Pema Chodron says it poignantly in her book When Things Fall Apart: Heart Advice for Difficult Times:
When we first begin our exploration, we have all kinds of ideals and expectations. We are looking for answers to satisfy a hunger we have felt for a very long time. But the last thing we want is a further introduction to the boogeyman. Of course, people do try to warn us. I remember when I first received meditation instruction, the woman told me the technique and guidelines on how to practice and then said, “But please don’t go away from here thinking that meditation is a vacation from irritation.”
No one ever tells us to stop running away from fear. We are very rarely told to move closer, to just be there, to become familiar with fear. I once asked the Zen master Kobun Chino Roshi how he related with fear and he said, “I agree. I agree.” But the advice we usually get is to sweeten it up, smooth it over, take a pill, distract ourselves, but by all means, make it go away.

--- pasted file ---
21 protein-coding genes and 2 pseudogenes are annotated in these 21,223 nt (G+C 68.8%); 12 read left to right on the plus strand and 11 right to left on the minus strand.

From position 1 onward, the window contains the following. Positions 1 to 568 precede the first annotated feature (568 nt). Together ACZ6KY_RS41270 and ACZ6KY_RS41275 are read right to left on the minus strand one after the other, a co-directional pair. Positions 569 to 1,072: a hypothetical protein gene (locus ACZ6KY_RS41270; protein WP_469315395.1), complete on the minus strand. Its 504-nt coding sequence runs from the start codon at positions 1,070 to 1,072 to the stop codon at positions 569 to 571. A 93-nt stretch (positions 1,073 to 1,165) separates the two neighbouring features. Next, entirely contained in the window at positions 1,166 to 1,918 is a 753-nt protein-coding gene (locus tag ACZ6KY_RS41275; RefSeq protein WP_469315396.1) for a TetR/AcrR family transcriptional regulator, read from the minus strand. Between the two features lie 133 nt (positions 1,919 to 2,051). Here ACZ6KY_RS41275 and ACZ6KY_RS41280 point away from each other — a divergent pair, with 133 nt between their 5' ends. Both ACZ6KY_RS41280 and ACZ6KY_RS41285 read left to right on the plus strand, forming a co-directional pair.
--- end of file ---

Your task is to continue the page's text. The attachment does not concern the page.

So the next time you encounter fear, consider yourself lucky. This is where the courage comes in. Usually we think that brave people have no fear. The truth is that they are intimate with fear.”
What would happen if the next time you feel something unwanted, you made a conscious choice to move toward it without judgement? You notice a desire to eat when you’re not hungry and instead of acting on the habitual impulse to reach for food, you ask yourself, “What am I feeling right now? Let me stop and check in to see if I can breathe into this feeling instead of running from it.” That moment is a miracle. That moment that you do something different and turn inside with curiosity instead of reach outside for temporary comfort is the moment you say yes to life and start a transformative process of reversing a lifetime of habit that no longer serves you. It’s the moment you become an alchemist by holding the coal-like feeling close, turning it around inside of you, breathing into it and all around it, touching it, getting to know it until… until… something releases inside and the feeling you’ve been running from your entire life turns to gold.